Francisco Illarramendi, 57, was sentenced to 13 years in prison in connection with a Ponzi scheme that ranged between $200 million and $723 million. Illarramendi had operated numerous hedge funds including Michael Kenwood Asset Management, Michael Kenwood Energy and Infrastructure, Michael Kenwood EI Solar, Michael Kenwood Venezuela Fund and Short Term Liquidity Fund and Highview Point Partners.

    Charles D. Jones was charged with running a $8 million Ponzi-like scheme through his company, Charles D. Jones Capital Management Inc. Jones waived indictment and is expected to plead guilty.

    Leone Alfano Lacava, Victoriva Johnson, and Rasul Atakov were charged with running a Ponzi scheme under the business names Orlando Trust Properties and Golden Investments Inc. The scheme sold fake investments in Orlando real estate to investors in Italy. The scheme allegedly involved $40 million and at least 100 people.

    Walter “Buddy” Lambert, 73, was sentenced to 2 years in prison in connection with a Ponzi scheme that he ran through Blue Mountain Consumer Discount Co. Investors would loan money to the company that would supposedly be loaned to consumers who would pay between 23% and 26%.

    Lawrence “Lee” Loomis was ordered to disgorge $12.5 million in ill-gotten gains and interest. Loomis was sued by the SEC and accused of running a $7 million Ponzi scheme through his company, Loomis Wealth Solutions. John Hagenar and Lismar Financial Services were also sued in connection with the scheme that defrauded more than 100 people.

    Christopher Luck, 58, was sentenced to 10 years, 8 months in prison for his role in a $60 million Ponzi scheme. The scheme was run with John Geringer and Keith Everts Rode through GLR Growth Fund. All three pleaded guilty.

    Geoffrey Nehrenz, 36, was indicted in connection with an alleged $5.5 million hedge fund Ponzi scheme. The scheme allegedly defrauded 19 investors to invest through Keystone Capital Management.

    Richard L. Pearson, 57, was sentenced to 2 years in prison for his role in the Scott Rothstein Ponzi scheme. Pearson acted as a broker and received commissions on the litigation settlements that Rothstein sold to investors.

    Kim Rothstein, the former wife of Ponzi schemer Scott Rothstein, was released from prison and ordered to a halfway house. Kim Rothstein had pleaded guilty to charges that she had tried to hide about $1 million of jewelry from the government and was sentenced to 18 months in prison.

    Perry Sawano, 51, was indicted in connection with a $4.8 million Ponzi scheme, run through Sawano’s company, Integrity Financial Consulting, previously known as Providence Financial Services.

    David Smith was released from his Turks & Caicos Islands prison sentence, and the U.S. is now actively seeking to extradite him to the U.S. to serve out his 30 year federal sentence in Florida. Smith was a Jamaican financier when he pleaded guilty to charges that he was running a scheme instead of pooling money for currency trading.

    Frank Spinosa, the former TD Bank executive who was indicted as a co-conspirator in the Scott Rothstein Ponzi scheme, consented to judgment in the SEC action against him which bars him from the financial industry.

    Daniel Spitzer, 55, was sentenced to 25 years in prison for operating a $34 million Ponzi scheme that defrauded 270 victims. Spitzer had had his bond revoked when authorities learned that Spitzer may have assets hidden overseas. Spitzer had pleaded guilty to running a large foreign currency trading Ponzi scheme. His co-defendant, Alfred Gerebizza, was convicted at trial last year but has not yet been sentenced.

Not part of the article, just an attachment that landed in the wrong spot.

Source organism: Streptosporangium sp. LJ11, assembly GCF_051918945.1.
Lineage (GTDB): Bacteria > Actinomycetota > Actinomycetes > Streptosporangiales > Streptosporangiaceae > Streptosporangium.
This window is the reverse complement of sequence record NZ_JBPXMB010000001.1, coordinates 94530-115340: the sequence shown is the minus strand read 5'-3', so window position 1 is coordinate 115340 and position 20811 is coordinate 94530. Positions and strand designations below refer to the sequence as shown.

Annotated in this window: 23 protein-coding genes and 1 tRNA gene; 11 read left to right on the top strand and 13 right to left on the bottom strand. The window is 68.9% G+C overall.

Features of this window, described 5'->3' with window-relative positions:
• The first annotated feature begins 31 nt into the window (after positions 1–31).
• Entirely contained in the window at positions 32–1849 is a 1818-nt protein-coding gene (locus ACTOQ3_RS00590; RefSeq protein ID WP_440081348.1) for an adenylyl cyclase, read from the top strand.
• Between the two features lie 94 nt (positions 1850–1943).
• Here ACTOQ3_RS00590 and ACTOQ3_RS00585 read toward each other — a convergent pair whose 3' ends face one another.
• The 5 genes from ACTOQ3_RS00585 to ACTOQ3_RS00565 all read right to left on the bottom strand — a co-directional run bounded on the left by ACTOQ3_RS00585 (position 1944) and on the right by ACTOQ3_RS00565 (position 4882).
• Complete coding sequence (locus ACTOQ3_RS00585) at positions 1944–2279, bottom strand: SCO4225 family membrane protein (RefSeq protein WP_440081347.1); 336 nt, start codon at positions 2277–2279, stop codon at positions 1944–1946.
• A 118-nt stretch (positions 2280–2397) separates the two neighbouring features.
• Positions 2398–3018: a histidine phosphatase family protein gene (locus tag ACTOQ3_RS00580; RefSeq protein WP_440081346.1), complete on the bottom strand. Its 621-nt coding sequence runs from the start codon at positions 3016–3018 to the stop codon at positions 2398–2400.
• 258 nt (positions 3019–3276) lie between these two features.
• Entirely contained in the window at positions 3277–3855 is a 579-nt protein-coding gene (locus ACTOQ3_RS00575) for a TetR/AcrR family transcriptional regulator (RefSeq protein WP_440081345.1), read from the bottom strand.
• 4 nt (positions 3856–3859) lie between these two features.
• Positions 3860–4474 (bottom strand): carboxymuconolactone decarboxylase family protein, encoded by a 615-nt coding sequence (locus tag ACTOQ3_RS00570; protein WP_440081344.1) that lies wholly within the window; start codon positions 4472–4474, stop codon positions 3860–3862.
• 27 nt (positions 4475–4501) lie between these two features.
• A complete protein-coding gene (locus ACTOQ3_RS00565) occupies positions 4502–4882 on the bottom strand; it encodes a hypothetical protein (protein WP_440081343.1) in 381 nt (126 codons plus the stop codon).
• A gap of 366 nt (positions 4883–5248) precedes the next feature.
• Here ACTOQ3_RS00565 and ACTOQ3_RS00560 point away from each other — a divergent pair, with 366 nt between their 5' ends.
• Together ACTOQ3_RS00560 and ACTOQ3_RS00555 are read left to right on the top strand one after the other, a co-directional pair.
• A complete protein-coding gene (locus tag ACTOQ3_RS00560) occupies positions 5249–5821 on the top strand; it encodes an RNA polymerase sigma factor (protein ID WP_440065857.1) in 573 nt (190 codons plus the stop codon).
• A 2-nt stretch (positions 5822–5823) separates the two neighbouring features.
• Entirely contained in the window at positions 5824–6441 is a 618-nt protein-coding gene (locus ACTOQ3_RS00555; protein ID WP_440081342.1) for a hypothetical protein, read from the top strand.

John P. “Jack” Utsick, 72, was denied bail at a hearing in which he was determined to be a flight risk. Utsick is a former top-name music promoter and was accused of operating his company, Worldwide Entertainment Inc. as a Ponzi scheme that defrauded an estimated 3,300 investors out of $300 million. Utsick was extradited last month from Brazil where he had fled.

    Jeffrey Watts, 41, was sentenced to more than 78 months and was ordered to repay $4.6 million in connection with a $5.8 million Ponzi scheme run through Blue Alpha Energy that defrauded approximately 45 investors. Watts had misrepresented that he had invested in oil and gas wells in Texas and his company was owned and operated by a legitimate Fort Worth company.

    Paul White, 56, was convicted in connection with a $3.2 million real estate Ponzi scheme in North Carolina.

    Robert Van Zandt, 70, was sentenced to 11 years in prison in connection with a Ponzi scheme to which he pleaded guilty last year. Van Zandt admitted to stealing $4.8 million from 29 clients. Van Zandt had prepared tax returns for his clients through is New York firm was called Van Zandt Agency. Van Zandt built his clients’ trust over the years so was able to convince them to invest their retirement funds by promising them guaranteed returns.



    The parole of Robert (Colonel) Fyn, 67, was recently revoked after he lied about filing for bankruptcy, which violated a condition of requiring him to disclose financial information to authorities. Fyn was serving an 8 year sentence in connection with the $37 million scheme that was run through HMS Financial. Fyn had promised his investors 8% to 12% per month, and it is estimated that the scheme defrauded 150 people.

    David Pitcher, 47, was sentenced to 6 years in prison in connection with a scheme run through his company, Community Endowment Fund. Pitcher obtained about $13 million from investors, promising them significant returns.

    Salim Damji aka Sal Palermo, Sal Darsee, Santos Palermo, Rico Palermo and Santos Salvatore, 45, and Tatiana Krainova, 39, were arrested in connection with an alleged Ponzi scheme that defrauded at least 8 victims out of about $400,000. Damji targeted female investors on online dating websites or at local bars. Damji had previously been sentenced in connection with a $77 million tooth-whitening scheme through his company, Strategic Trading System, that defrauded 4,000 victims.